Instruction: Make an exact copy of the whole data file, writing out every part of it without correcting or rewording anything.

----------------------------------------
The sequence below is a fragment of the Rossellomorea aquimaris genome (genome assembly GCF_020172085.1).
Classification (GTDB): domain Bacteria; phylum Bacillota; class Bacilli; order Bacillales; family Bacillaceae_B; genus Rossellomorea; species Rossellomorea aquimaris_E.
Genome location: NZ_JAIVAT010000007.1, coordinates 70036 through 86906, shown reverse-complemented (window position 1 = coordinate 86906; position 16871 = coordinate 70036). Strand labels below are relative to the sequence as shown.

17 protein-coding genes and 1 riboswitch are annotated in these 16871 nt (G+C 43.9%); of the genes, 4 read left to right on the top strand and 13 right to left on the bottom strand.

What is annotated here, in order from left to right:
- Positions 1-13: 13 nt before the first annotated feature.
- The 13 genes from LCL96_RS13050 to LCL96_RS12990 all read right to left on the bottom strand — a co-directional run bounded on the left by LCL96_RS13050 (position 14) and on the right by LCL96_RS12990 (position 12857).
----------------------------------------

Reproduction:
The sequence below is a fragment of the Rossellomorea aquimaris genome (genome assembly GCF_020172085.1).
Classification (GTDB): domain Bacteria; phylum Bacillota; class Bacilli; order Bacillales; family Bacillaceae_B; genus Rossellomorea; species Rossellomorea aquimaris_E.
Genome location: NZ_JAIVAT010000007.1, coordinates 70036 through 86906, shown reverse-complemented (window position 1 = coordinate 86906; position 16871 = coordinate 70036). Strand labels below are relative to the sequence as shown.

17 protein-coding genes and 1 riboswitch are annotated in these 16871 nt (G+C 43.9%); of the genes, 4 read left to right on the top strand and 13 right to left on the bottom strand.

What is annotated here, in order from left to right:
- Positions 1-13: 13 nt before the first annotated feature.
- The 13 genes from LCL96_RS13050 to LCL96_RS12990 all read right to left on the bottom strand — a co-directional run bounded on the left by LCL96_RS13050 (position 14) and on the right by LCL96_RS12990 (position 12857).